Consumer Price Index (CPI)
Consumer prices in the United States increased 1.6 percent year-on-year in June of 2017 (Consumer Price Index for All Urban Consumers CPI-U), below 1.9 percent in May and compared to market expectations of 1.7 percent. For the month, the index increased 0.1 percent prior to seasonal adjustment. The Consumer Price Index for Urban Wage Earners and Clerical Workers (CPI-W) increased 1.5 percent over the last 12 months (Consumer Price Index for Urban Wage Earners and Clerical Workers).
Core inflation rate for CPI-U, which excludes prices of food and energy, remained at a two-year low of 1.7 percent in June of 2017, the same as in May and in line with market expectations.
The current inflation rate is the lowest inflation rate since October of 2001. On a monthly basis, consumer prices were flat, following a 0.1 percent drop in May and compared to forecasts of 0.1 percent. Year to year changes in such items as food was 0.9% while energy was 2.3%, respectively (Consumer Price Index, selected categories).
Overall, it appears that the rate of inflation (as measured by the CPI) is slowing down as compared to earlier year to year change in inflation – from January 2017 to April 2017 (see year to year changes). Looking forward, inflation is predicted to remain low in the near future. According to the Survey of Professional Forecasters, the inflation rate is expected to average 2.3 percent in 2017 and 2018, and rise to 2.4 by 2019. Over the next 10 years, 2017 to 2026, inflation will average 2.3 percent.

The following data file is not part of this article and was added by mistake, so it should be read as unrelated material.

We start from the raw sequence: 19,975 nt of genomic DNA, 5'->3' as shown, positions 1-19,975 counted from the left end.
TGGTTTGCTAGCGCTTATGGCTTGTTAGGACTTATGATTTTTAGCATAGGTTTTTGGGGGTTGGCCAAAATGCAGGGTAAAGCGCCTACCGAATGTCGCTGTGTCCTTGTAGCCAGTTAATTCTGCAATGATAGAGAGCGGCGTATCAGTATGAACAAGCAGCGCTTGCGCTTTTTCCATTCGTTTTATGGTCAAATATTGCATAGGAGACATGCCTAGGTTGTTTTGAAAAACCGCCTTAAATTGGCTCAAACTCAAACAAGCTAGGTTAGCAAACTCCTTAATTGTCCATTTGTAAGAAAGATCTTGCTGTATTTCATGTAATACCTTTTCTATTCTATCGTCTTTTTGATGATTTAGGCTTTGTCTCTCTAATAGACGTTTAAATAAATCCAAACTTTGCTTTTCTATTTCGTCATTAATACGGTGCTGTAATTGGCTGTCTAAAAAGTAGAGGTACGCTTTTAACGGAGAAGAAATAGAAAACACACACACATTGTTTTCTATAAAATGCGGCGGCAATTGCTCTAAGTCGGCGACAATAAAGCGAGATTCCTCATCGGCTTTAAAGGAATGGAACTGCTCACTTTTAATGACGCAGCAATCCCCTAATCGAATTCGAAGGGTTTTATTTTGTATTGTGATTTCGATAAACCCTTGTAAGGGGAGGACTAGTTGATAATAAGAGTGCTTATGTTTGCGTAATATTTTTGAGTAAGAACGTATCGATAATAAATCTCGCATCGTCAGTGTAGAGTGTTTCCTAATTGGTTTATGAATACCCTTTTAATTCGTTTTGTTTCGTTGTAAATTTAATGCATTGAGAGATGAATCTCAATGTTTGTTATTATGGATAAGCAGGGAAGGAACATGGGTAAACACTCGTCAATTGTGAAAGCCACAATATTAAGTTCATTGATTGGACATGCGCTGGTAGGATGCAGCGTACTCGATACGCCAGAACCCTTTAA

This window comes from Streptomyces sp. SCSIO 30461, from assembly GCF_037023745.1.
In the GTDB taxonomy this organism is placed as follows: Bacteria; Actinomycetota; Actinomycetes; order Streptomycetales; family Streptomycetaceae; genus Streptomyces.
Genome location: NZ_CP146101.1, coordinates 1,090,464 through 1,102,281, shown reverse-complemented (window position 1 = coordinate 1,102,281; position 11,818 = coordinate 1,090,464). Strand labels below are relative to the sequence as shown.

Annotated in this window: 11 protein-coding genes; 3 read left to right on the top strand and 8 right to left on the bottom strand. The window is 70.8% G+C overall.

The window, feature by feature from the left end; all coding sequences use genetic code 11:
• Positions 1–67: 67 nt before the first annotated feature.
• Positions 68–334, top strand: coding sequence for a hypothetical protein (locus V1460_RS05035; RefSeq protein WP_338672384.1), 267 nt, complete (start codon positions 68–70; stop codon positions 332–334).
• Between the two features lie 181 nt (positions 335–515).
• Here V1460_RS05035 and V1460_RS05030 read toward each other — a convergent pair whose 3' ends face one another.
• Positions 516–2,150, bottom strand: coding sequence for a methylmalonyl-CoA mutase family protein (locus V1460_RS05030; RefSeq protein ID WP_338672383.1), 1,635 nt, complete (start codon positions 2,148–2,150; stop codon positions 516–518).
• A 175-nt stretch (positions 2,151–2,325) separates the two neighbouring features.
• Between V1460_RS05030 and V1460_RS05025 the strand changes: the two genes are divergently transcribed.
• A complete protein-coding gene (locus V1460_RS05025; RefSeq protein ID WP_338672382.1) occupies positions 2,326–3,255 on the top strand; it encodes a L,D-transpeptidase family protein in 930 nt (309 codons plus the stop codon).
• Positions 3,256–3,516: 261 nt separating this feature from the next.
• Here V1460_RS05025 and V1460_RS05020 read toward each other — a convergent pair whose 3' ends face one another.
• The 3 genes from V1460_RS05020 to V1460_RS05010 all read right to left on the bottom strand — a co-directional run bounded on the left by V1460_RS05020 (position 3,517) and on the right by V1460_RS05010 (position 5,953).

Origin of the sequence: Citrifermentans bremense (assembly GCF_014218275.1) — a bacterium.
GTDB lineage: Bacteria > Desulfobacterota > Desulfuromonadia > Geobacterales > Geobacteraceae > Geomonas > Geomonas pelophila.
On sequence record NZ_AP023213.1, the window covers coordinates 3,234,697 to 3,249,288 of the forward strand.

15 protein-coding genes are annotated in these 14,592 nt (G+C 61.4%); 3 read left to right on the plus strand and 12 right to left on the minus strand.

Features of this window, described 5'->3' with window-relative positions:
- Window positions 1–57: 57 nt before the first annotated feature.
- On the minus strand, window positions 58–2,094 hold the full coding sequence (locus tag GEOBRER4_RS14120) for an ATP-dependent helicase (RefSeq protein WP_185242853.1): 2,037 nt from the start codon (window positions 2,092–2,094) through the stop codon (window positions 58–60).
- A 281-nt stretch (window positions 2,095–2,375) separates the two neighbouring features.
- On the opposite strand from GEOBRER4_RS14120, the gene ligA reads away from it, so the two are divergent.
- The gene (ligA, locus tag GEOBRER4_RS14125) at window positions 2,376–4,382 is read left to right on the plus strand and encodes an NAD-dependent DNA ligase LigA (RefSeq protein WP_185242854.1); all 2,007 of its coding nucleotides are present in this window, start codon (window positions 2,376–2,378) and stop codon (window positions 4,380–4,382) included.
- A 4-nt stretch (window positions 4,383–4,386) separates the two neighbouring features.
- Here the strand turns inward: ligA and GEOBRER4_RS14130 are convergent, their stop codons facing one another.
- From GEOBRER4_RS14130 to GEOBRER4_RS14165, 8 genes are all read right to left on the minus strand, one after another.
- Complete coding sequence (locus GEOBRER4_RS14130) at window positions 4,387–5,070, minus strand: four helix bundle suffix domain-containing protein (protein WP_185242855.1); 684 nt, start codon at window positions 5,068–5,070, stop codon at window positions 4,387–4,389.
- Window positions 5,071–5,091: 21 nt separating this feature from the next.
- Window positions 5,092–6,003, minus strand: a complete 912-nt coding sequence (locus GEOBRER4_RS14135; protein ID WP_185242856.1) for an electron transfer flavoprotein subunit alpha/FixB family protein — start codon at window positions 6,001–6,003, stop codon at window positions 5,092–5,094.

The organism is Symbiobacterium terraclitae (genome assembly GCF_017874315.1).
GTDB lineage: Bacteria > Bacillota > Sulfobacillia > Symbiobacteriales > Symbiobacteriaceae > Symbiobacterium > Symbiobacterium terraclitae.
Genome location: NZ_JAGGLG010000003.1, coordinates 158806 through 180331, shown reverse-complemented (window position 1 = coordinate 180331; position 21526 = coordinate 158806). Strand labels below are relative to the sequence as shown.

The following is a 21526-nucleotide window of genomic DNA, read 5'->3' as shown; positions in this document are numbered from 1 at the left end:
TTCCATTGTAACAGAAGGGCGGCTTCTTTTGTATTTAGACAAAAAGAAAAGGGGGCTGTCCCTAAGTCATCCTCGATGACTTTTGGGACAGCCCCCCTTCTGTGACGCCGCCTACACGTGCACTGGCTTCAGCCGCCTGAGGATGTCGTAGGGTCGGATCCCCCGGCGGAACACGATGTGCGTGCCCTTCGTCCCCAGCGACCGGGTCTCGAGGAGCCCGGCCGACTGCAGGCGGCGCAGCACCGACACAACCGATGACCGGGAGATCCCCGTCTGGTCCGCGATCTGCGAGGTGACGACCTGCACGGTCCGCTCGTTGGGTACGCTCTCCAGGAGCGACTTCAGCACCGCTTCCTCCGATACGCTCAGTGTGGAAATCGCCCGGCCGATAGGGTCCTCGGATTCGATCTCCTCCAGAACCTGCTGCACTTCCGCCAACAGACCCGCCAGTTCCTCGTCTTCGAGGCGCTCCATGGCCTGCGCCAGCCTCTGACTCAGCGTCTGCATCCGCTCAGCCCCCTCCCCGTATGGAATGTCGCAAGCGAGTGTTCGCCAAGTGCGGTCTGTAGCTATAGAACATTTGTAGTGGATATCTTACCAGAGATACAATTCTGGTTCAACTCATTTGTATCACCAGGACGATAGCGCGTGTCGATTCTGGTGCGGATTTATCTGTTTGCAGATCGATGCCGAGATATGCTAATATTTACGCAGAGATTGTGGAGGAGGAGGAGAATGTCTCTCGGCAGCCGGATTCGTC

In comparison to the current unemployment rate the fear of high inflation due to wage pressure seems unwarranted.
|Seasonally adjusted Indexes||May 2017||June 2017||
(Year to Year % Change )
CPI-W All Items Current Base
CPI-U All Items Current Base
Source: U.S. Department of Labor, Bureau of Labor Statistics, Consumer Price Index Release
Updated 7/31/17 by IAM&AW Strategic Resources Department